Death and Funeral

On Oct. 10, 1985, Welles appeared on The Merv Griffin Show in what would be his last public appearance before his death. It is made all the more poignant by the personal, wistful turn the discussion takes.

Dressed in a Navy blue jacket with a sky blue shirt and an ascot, Welles says that not long ago he’d begun thinking he was 70 when really only 69, meaning that he’d given himself an extra year. He told Griffin that he experienced “certain parts of every day that are joyous,” continuing, “I’m not essentially a happy person, but I have all kinds of joy.” On the difference between the two, he said, “joy is a great big electrical experience, but happiness is...a warthog can be happy.”

He died in the early morning, slumped over his typewriter, of a heart attack. He’d been, as in life, working on a script for one of his crammed schedule of projects. It was a script for a TV show tentatively titled “Orson Welles Solo.”

Welles was cremated and a stark funeral was hastily arranged by his widow Paola Mori. In a way that was rather fitting, Welles’ longtime friend (who’d originally been his mentor) Roger “Skipper” Hill gave an impromptu eulogy. Whereas Welles was a larger-than-life personality with a wide circle of acquaintances, only nine people were present at the small Los Angeles gathering.


  1. Such a great talent! How sad that the ending was so unprepared and unattended.

  2. While watching movies we laugh, cry, and get outraged, and sometimes, we reach a new understanding of the world around us. Movies definitely have an impact on us.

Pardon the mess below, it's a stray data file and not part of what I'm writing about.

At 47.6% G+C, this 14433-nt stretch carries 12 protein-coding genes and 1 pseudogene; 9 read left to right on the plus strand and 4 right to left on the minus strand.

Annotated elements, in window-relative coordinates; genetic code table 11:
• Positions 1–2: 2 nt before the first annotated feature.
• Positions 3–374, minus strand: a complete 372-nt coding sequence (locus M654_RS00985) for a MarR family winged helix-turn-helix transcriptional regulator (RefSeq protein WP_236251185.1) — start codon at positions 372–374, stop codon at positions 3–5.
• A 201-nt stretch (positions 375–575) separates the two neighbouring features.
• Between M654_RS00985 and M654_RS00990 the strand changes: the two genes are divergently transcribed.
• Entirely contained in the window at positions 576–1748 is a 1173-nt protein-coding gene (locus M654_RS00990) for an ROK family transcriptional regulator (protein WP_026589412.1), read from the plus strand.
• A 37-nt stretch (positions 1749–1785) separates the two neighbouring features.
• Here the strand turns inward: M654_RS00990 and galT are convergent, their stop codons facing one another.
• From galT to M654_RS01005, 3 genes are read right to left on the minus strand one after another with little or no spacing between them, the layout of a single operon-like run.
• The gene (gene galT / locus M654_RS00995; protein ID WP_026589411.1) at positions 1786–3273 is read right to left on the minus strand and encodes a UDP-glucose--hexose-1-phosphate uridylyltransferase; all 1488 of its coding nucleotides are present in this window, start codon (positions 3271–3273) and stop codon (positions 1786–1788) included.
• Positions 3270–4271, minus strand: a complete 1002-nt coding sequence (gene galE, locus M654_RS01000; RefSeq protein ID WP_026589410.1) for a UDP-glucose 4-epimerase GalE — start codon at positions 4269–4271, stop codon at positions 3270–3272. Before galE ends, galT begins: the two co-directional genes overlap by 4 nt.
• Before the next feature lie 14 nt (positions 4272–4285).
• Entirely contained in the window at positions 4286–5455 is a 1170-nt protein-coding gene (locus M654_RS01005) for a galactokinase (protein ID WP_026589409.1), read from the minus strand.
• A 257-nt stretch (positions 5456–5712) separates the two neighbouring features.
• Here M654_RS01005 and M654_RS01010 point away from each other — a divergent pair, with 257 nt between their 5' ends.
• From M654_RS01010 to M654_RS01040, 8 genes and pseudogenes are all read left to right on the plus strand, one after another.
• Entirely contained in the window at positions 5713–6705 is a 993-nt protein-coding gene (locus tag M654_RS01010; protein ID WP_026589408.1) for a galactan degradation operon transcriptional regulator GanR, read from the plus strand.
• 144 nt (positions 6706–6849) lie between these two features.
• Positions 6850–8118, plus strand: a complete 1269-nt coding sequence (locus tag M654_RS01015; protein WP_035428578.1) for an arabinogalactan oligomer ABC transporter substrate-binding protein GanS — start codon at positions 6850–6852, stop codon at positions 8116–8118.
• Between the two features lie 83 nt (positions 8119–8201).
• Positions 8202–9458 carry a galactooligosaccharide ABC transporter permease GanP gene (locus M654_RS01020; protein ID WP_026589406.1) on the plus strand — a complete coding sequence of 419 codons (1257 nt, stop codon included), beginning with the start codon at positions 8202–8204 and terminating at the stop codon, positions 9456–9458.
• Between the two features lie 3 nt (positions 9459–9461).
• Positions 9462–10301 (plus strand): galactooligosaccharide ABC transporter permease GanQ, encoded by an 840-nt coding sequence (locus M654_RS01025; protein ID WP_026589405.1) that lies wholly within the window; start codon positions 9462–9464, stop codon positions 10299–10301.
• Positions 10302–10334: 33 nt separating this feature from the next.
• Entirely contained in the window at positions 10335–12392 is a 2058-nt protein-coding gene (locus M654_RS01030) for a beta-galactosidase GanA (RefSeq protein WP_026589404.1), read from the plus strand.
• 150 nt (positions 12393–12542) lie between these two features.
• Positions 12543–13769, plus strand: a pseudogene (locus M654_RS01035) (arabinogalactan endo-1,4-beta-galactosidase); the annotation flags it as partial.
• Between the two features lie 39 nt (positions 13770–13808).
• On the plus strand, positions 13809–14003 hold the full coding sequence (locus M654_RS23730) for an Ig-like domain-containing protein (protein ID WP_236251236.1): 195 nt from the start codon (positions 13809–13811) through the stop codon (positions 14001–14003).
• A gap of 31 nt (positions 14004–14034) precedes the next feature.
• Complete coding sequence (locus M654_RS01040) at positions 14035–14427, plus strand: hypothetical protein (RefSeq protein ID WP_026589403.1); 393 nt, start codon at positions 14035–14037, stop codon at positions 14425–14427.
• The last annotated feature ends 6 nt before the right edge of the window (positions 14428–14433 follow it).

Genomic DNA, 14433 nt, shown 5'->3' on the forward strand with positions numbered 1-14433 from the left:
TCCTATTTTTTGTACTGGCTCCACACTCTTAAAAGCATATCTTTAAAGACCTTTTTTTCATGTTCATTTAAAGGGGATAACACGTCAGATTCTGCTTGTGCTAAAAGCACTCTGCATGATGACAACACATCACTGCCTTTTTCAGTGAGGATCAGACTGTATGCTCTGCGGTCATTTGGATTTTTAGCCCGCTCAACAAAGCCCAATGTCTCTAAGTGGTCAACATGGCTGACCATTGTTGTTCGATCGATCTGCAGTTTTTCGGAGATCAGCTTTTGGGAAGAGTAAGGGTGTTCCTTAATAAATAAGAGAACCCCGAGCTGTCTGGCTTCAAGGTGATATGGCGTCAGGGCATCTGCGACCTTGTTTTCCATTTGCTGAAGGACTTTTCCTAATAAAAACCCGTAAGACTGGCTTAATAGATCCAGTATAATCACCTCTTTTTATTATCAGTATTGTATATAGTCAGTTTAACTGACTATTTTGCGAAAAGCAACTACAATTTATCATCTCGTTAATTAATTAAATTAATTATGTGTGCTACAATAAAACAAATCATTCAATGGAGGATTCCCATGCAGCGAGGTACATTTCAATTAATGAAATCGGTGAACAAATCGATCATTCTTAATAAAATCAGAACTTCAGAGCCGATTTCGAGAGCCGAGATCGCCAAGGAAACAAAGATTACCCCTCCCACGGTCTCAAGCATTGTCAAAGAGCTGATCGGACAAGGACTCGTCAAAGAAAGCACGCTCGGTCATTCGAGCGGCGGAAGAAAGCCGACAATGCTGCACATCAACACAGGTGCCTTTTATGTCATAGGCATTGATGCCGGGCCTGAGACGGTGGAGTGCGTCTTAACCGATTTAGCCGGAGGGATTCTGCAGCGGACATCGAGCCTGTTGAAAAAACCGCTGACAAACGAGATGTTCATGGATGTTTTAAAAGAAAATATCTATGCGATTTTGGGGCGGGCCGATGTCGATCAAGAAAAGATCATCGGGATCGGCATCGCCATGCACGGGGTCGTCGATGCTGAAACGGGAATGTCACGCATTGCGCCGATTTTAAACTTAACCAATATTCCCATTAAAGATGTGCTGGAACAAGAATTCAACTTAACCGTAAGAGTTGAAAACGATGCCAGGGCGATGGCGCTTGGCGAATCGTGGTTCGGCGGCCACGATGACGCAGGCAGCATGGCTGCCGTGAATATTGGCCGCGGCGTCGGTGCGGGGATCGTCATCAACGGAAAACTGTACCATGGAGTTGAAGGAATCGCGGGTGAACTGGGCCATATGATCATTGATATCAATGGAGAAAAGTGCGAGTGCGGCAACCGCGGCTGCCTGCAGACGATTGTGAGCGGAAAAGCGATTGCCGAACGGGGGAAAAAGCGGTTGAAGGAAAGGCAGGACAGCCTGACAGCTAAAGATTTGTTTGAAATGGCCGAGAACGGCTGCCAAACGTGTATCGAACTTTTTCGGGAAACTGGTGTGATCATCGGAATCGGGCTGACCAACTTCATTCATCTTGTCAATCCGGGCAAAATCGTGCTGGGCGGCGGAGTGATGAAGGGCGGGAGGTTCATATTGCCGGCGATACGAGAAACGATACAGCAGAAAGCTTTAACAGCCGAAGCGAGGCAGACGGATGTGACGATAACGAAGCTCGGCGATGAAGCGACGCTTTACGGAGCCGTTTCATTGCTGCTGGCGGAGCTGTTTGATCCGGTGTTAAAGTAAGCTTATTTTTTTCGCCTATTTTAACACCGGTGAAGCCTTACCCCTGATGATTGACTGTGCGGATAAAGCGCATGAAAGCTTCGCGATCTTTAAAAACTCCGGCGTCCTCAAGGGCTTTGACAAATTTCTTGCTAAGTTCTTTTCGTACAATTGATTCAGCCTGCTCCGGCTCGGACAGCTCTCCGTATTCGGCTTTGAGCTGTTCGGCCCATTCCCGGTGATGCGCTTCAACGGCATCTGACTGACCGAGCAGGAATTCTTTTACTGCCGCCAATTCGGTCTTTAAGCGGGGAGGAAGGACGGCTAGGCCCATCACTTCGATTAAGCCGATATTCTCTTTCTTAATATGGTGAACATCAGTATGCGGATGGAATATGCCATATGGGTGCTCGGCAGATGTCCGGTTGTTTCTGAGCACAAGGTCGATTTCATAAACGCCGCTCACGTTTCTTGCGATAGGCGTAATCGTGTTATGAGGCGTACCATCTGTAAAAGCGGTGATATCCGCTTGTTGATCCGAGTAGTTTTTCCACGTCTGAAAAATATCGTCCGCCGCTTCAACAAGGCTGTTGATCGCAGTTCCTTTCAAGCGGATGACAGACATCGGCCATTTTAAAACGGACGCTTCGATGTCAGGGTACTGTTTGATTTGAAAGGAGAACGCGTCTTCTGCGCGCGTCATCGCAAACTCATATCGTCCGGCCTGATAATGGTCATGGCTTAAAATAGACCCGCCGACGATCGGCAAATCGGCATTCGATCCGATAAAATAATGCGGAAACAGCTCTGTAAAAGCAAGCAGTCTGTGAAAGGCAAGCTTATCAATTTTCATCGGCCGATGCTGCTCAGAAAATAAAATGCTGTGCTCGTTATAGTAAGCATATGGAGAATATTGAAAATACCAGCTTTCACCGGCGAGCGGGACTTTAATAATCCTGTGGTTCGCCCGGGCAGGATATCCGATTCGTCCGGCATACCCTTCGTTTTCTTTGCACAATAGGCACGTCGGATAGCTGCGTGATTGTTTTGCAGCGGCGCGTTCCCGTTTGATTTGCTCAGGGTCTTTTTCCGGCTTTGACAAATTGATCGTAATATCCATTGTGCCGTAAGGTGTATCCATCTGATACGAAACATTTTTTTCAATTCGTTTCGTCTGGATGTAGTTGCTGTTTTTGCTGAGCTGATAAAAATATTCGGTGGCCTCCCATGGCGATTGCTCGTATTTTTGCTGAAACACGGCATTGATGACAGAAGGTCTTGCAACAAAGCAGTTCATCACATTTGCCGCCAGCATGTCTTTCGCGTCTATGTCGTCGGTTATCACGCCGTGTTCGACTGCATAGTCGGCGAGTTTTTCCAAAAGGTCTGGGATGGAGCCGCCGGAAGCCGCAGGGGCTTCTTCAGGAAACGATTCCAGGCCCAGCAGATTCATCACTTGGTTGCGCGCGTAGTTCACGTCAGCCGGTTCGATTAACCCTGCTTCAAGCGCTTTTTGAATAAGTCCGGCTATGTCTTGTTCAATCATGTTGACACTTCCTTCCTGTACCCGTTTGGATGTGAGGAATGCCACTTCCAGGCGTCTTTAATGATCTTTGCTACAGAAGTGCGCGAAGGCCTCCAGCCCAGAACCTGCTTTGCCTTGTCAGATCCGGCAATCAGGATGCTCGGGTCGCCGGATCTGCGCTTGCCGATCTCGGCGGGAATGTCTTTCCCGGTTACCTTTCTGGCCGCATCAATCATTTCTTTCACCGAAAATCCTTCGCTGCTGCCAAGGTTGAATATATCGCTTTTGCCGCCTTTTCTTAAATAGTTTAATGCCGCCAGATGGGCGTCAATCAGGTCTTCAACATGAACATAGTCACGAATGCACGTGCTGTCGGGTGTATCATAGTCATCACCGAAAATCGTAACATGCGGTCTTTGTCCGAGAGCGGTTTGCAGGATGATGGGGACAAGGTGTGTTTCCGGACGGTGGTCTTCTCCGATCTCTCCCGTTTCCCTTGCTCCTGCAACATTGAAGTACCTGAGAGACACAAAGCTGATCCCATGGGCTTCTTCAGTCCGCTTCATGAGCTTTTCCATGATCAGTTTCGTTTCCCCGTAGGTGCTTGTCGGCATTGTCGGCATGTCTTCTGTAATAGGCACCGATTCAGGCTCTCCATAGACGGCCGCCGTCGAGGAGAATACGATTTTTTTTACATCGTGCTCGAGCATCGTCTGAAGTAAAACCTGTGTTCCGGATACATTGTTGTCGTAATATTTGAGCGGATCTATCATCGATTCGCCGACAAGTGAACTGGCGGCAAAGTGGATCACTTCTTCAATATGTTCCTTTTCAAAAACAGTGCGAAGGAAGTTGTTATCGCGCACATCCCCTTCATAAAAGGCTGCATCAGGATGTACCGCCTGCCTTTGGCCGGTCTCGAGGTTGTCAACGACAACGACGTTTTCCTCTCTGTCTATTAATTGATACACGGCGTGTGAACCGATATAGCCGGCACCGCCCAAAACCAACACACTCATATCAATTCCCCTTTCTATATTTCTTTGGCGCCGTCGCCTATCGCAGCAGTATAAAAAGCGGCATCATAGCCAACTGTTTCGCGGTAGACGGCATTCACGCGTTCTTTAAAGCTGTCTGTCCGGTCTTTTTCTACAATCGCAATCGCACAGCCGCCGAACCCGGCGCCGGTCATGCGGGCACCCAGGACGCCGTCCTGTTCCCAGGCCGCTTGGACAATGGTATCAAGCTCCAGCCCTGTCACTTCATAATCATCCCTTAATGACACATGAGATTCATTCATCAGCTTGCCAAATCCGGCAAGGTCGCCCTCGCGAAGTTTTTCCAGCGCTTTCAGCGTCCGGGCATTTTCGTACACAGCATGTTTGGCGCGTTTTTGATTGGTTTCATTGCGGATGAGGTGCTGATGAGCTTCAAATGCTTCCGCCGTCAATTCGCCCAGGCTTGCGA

3. i am astonished that he was not given the huge public sendoff that his stature in the motion picture business merited. perhaps we can arrange a memorial on his date of death or birth to annually celebrate him or even make a film festival of the fine arts named after him to annually view the best of the best movies ever made and get together for talks and symposiums on the art of film making. when i was taking film classes, the first thing they showed us was one of the incredibly long takes of the waterfront scene of one of his classic movies, which was shot from a high point continuously following a character in that long several minutes one-shot take to the point of a closeup and dramatic apex. this was how good he was at what he did. nobody has ever approached his genius to date. wendy maddy admiring her betters.


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